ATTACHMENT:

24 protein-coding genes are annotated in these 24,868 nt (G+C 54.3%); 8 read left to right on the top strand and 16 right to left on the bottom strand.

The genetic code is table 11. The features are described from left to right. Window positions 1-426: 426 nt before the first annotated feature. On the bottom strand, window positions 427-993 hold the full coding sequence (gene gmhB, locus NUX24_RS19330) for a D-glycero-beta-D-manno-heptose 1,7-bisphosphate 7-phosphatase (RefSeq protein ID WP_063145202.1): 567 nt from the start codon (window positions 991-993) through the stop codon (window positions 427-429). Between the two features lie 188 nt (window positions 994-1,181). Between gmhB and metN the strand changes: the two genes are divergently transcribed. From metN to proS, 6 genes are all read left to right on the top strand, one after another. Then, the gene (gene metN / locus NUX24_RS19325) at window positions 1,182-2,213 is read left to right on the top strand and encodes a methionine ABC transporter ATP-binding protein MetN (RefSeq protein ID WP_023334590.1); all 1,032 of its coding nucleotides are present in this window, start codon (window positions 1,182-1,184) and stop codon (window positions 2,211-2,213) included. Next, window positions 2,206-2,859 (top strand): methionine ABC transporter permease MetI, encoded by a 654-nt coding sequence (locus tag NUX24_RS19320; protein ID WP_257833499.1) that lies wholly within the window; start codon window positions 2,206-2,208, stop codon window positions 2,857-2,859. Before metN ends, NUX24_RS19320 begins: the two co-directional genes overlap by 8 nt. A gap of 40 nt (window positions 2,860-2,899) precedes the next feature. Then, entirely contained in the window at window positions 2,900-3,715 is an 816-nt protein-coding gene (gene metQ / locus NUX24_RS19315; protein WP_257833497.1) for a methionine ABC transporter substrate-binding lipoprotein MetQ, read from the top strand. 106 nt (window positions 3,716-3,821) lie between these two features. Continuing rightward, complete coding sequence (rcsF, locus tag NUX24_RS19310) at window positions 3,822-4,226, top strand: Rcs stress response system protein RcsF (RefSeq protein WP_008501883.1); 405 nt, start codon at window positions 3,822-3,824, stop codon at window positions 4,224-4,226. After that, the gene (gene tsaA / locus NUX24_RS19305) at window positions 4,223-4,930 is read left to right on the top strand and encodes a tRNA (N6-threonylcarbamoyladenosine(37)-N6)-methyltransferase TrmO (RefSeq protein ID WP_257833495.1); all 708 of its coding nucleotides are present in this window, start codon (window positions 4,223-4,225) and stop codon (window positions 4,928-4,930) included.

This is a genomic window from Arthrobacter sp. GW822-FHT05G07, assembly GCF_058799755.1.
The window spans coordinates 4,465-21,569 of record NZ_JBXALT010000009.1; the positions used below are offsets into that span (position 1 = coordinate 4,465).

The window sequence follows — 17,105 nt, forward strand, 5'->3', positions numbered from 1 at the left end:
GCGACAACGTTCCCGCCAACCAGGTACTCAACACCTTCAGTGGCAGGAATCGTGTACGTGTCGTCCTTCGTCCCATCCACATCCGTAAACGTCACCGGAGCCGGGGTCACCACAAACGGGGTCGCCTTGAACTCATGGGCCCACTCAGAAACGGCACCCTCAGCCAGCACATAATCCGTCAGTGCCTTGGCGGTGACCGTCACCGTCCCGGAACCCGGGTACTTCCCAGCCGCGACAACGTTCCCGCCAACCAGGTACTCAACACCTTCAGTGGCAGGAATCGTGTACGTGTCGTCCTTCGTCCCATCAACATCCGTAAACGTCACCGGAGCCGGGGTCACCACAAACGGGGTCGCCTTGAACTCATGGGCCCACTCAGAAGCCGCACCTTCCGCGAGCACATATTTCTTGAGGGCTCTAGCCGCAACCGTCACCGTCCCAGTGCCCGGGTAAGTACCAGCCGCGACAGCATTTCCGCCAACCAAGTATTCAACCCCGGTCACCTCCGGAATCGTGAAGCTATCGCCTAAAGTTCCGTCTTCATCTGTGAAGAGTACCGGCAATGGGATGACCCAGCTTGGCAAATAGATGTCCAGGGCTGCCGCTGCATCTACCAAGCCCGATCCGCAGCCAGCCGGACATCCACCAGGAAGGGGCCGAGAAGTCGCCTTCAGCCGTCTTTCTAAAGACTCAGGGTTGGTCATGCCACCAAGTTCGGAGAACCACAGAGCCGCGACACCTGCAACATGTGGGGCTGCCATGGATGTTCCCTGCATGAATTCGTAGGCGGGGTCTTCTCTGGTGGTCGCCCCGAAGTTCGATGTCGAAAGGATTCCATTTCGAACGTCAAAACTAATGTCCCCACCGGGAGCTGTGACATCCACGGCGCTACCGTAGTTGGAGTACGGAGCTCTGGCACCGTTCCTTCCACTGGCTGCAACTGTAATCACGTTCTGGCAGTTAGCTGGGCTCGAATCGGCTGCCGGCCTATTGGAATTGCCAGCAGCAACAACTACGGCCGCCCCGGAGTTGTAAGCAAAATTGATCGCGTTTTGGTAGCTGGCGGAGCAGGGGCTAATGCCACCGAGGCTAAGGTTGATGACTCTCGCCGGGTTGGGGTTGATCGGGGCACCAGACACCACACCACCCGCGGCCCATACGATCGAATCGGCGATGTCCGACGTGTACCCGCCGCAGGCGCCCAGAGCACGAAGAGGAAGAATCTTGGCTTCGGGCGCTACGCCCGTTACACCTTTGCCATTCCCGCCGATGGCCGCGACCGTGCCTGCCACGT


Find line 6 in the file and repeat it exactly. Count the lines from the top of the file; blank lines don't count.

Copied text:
GCGACAACGTTCCCGCCAACCAGGTACTCAACACCTTCAGTGGCAGGAATCGTGTACGTGTCGTCCTTCGTCCCATCCACATCCGTAAACGTCACCGGAGCCGGGGTCACCACAAACGGGGTCGCCTTGAACTCATGGGCCCACTCAGAAACGGCACCCTCAGCCAGCACATAATCCGTCAGTGCCTTGGCGGTGACCGTCACCGTCCCGGAACCCGGGTACTTCCCAGCCGCGACAACGTTCCCGCCAACCAGGTACTCAACACCTTCAGTGGCAGGAATCGTGTACGTGTCGTCCTTCGTCCCATCAACATCCGTAAACGTCACCGGAGCCGGGGTCACCACAAACGGGGTCGCCTTGAACTCATGGGCCCACTCAGAAGCCGCACCTTCCGCGAGCACATATTTCTTGAGGGCTCTAGCCGCAACCGTCACCGTCCCAGTGCCCGGGTAAGTACCAGCCGCGACAGCATTTCCGCCAACCAAGTATTCAACCCCGGTCACCTCCGGAATCGTGAAGCTATCGCCTAAAGTTCCGTCTTCATCTGTGAAGAGTACCGGCAATGGGATGACCCAGCTTGGCAAATAGATGTCCAGGGCTGCCGCTGCATCTACCAAGCCCGATCCGCAGCCAGCCGGACATCCACCAGGAAGGGGCCGAGAAGTCGCCTTCAGCCGTCTTTCTAAAGACTCAGGGTTGGTCATGCCACCAAGTTCGGAGAACCACAGAGCCGCGACACCTGCAACATGTGGGGCTGCCATGGATGTTCCCTGCATGAATTCGTAGGCGGGGTCTTCTCTGGTGGTCGCCCCGAAGTTCGATGTCGAAAGGATTCCATTTCGAACGTCAAAACTAATGTCCCCACCGGGAGCTGTGACATCCACGGCGCTACCGTAGTTGGAGTACGGAGCTCTGGCACCGTTCCTTCCACTGGCTGCAACTGTAATCACGTTCTGGCAGTTAGCTGGGCTCGAATCGGCTGCCGGCCTATTGGAATTGCCAGCAGCAACAACTACGGCCGCCCCGGAGTTGTAAGCAAAATTGATCGCGTTTTGGTAGCTGGCGGAGCAGGGGCTAATGCCACCGAGGCTAAGGTTGATGACTCTCGCCGGGTTGGGGTTGATCGGGGCACCAGACACCACACCACCCGCGGCCCATACGATCGAATCGGCGATGTCCGACGTGTACCCGCCGCAGGCGCCCAGAGCACGAAGAGGAAGAATCTTGGCTTCGGGCGCTACGCCCGTTACACCTTTGCCATTCCCGCCGATGGCCGCGACCGTGCCTGCCACGT